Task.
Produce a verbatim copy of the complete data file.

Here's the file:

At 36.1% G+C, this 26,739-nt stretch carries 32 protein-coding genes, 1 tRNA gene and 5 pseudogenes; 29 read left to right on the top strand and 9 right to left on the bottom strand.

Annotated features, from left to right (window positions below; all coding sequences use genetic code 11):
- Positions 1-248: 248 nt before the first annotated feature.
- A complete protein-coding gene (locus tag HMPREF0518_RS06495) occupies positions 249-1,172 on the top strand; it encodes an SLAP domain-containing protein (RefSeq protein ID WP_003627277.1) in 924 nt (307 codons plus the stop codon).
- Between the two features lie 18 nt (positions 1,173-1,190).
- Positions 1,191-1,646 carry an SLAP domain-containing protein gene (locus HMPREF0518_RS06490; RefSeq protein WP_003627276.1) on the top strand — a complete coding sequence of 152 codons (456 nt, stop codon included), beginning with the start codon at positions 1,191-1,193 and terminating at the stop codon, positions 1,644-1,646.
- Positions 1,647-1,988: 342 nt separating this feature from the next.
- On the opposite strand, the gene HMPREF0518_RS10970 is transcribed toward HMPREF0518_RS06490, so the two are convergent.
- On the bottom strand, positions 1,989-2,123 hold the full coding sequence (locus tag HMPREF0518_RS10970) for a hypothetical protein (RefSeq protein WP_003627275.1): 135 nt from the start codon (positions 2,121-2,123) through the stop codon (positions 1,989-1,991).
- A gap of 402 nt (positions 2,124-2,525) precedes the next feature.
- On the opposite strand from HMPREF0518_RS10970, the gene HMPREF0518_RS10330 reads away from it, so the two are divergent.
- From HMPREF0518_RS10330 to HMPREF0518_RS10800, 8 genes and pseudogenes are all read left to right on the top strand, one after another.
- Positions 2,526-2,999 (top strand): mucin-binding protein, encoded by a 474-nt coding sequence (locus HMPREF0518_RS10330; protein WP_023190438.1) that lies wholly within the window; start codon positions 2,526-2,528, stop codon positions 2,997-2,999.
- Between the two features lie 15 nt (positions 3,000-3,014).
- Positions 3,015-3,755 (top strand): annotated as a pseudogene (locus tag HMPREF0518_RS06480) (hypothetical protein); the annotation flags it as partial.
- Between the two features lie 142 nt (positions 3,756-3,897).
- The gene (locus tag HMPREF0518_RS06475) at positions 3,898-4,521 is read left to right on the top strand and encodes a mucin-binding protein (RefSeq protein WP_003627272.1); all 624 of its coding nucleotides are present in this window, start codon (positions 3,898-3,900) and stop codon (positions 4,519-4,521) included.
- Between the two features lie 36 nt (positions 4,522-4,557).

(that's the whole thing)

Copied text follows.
At 36.1% G+C, this 26,739-nt stretch carries 32 protein-coding genes, 1 tRNA gene and 5 pseudogenes; 29 read left to right on the top strand and 9 right to left on the bottom strand.

Annotated features, from left to right (window positions below; all coding sequences use genetic code 11):
- Positions 1-248: 248 nt before the first annotated feature.
- A complete protein-coding gene (locus tag HMPREF0518_RS06495) occupies positions 249-1,172 on the top strand; it encodes an SLAP domain-containing protein (RefSeq protein ID WP_003627277.1) in 924 nt (307 codons plus the stop codon).
- Between the two features lie 18 nt (positions 1,173-1,190).
- Positions 1,191-1,646 carry an SLAP domain-containing protein gene (locus HMPREF0518_RS06490; RefSeq protein WP_003627276.1) on the top strand — a complete coding sequence of 152 codons (456 nt, stop codon included), beginning with the start codon at positions 1,191-1,193 and terminating at the stop codon, positions 1,644-1,646.
- Positions 1,647-1,988: 342 nt separating this feature from the next.
- On the opposite strand, the gene HMPREF0518_RS10970 is transcribed toward HMPREF0518_RS06490, so the two are convergent.
- On the bottom strand, positions 1,989-2,123 hold the full coding sequence (locus tag HMPREF0518_RS10970) for a hypothetical protein (RefSeq protein WP_003627275.1): 135 nt from the start codon (positions 2,121-2,123) through the stop codon (positions 1,989-1,991).
- A gap of 402 nt (positions 2,124-2,525) precedes the next feature.
- On the opposite strand from HMPREF0518_RS10970, the gene HMPREF0518_RS10330 reads away from it, so the two are divergent.
- From HMPREF0518_RS10330 to HMPREF0518_RS10800, 8 genes and pseudogenes are all read left to right on the top strand, one after another.
- Positions 2,526-2,999 (top strand): mucin-binding protein, encoded by a 474-nt coding sequence (locus HMPREF0518_RS10330; protein WP_023190438.1) that lies wholly within the window; start codon positions 2,526-2,528, stop codon positions 2,997-2,999.
- Between the two features lie 15 nt (positions 3,000-3,014).
- Positions 3,015-3,755 (top strand): annotated as a pseudogene (locus tag HMPREF0518_RS06480) (hypothetical protein); the annotation flags it as partial.
- Between the two features lie 142 nt (positions 3,756-3,897).
- The gene (locus tag HMPREF0518_RS06475) at positions 3,898-4,521 is read left to right on the top strand and encodes a mucin-binding protein (RefSeq protein WP_003627272.1); all 624 of its coding nucleotides are present in this window, start codon (positions 3,898-3,900) and stop codon (positions 4,519-4,521) included.
- Between the two features lie 36 nt (positions 4,522-4,557).